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Journal of Ophthalmology
Volume 2015 (2015), Article ID 839137, 7 pages
Research Article

Dye-Free Porcine Model of Experimental Branch Retinal Vein Occlusion: A Suitable Approach for Retinal Proteomics

1Department of Ophthalmology, Aalborg University Hospital, Hobrovej 18-22, 9000 Aalborg, Denmark
2Biomedical Research Laboratory, Aalborg University Hospital, Ladegårdsgade 3, 9000 Aalborg, Denmark
3Department of Heart and Lung Surgery, Center for Cardiovascular Research, Aalborg University Hospital, Hobrovej 18-22, 9000 Aalborg, Denmark
4Department of Health Science and Technology, Aalborg University, Fredrik Bajers Vej 3, Building B, 9220 Aalborg, Denmark
5Department of Biomedicine, Aarhus University, Ole Worms Allé 3, Building 1182, Room 024, 8000 Aarhus C, Denmark

Received 15 January 2015; Accepted 29 March 2015

Academic Editor: Theodore Leng

Copyright © 2015 Lasse Jørgensen Cehofski et al. This is an open access article distributed under the Creative Commons Attribution License, which permits unrestricted use, distribution, and reproduction in any medium, provided the original work is properly cited.


Branch retinal vein occlusion induces complex biological processes in the retina that are generated by a multitude of interacting proteins. These proteins and their posttranslational modifications can effectively be studied using modern proteomic techniques. However, no method for studying large-scale protein changes following branch retinal vein occlusion has been available until now. Obtainment of retinal tissue exposed to branch retinal vein occlusion is only available through experimental animal models. Traditional models of experimental branch retinal vein occlusion require the use of Rose Bengal dye combined with argon laser photocoagulation. The use of Rose Bengal dye is problematic in proteomic studies as the dye can induce multiple protein modifications when irradiated. This paper presents a novel technique for proteomic analysis of porcine retinal tissue with branch retinal vein occlusion combining a dye-free experimental model with label-free liquid chromatography mass spectrometry based proteomics.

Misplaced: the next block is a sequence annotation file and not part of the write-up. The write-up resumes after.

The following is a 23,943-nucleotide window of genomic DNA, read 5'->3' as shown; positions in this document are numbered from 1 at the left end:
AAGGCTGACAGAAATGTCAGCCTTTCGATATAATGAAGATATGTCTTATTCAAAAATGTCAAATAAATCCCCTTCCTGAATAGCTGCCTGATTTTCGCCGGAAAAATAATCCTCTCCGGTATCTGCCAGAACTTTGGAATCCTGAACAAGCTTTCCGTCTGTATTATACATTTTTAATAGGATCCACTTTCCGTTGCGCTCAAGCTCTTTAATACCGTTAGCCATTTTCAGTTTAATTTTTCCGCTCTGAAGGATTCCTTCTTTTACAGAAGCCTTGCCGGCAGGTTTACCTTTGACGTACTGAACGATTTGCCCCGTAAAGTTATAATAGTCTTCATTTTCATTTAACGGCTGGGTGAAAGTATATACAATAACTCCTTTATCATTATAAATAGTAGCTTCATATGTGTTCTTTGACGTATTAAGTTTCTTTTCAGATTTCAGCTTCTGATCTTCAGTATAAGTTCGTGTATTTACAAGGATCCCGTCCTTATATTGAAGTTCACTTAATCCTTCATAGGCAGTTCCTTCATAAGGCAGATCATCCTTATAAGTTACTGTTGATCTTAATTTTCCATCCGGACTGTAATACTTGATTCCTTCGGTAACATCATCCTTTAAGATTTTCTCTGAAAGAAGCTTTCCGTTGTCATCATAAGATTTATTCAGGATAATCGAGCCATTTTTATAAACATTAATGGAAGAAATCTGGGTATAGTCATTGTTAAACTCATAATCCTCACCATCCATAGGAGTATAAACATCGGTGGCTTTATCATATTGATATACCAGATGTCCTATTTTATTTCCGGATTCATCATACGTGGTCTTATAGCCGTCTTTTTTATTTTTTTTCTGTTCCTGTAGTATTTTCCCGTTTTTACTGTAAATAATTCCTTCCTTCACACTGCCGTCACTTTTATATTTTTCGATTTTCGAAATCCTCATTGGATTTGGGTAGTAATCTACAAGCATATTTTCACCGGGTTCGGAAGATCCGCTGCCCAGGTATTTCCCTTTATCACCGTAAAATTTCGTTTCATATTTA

1. Introduction

Branch retinal vein occlusion (BRVO) is the second most frequent retinal vascular disease after diabetic retinopathy [1]. The disease is a common cause of visual loss in middle aged and elderly people [2]. The predominant pathogenetic mechanism for BRVO is thought to be compression of the retinal vein by a thickened retinal artery [2] that occurs at a site of arteriovenous crossing [3]. This mechanical narrowing of the venous lumen results in widespread flame-shaped haemorrhages, axonal congestion, dilated tortuous veins, ischaemia, and oedema upstream of the occlusion [2, 4].

In retinal tissue BRVO induces complex biological processes that are driven by a multitude of interacting proteins. For example, the VEGF-VEGF2 signalling pathway has been shown to have an essential role in BRVO [5]. Large-scale protein changes following BRVO can effectively be studied using proteomic technologies to bring new insights into pathological processes and signaling pathway alterations that occur in the disease [68]. However, no method for analyzing large-scale protein changes following BRVO has been established.

From human eyes with BRVO, retinal tissue samples are generally only obtainable at postmortem [9, 10] which makes experimental models of large animals better suited for studying retinal protein changes using proteomics [11]. Porcine retinas are highly suitable for experimental studies of BRVO. Like the human retina the porcine retina is fully vascularised which is an advantage if hypoperfusion and ischemia develop [12]. Furthermore, porcine and human eyes are largely identical in size [12]. Therefore, porcine eyes may render a sufficient amount of retinal tissue for proteomic studies. In addition, the size of porcine eyes makes them suitable for validation with fluorescein angiography and fundus photography [13].

Existing experimental models of BRVO are predominantly based on photothrombosis [1416]. With photothrombosis the animal receives an intravenous injection of Rose Bengal dye followed by application of argon green laser burns directly on the branch vein which creates an intravascular thrombus [14, 15]. The peak absorption of Rose Bengal is close to the wavelength of argon laser which makes it possible to use less laser energy [17].

When exposed to visible light Rose Bengal can induce posttranslational modifications. Therefore, experimental BRVO is best induced without the use of Rose Bengal if the retinal tissue is intended for proteomic experiments. In this paper we introduce a novel method that allows for large-scale protein identification of more than 2000 proteins in porcine retinal tissue exposed to experimental BRVO by combining a dye-free experimental model with label-free liquid chromatography mass spectrometry based proteomics.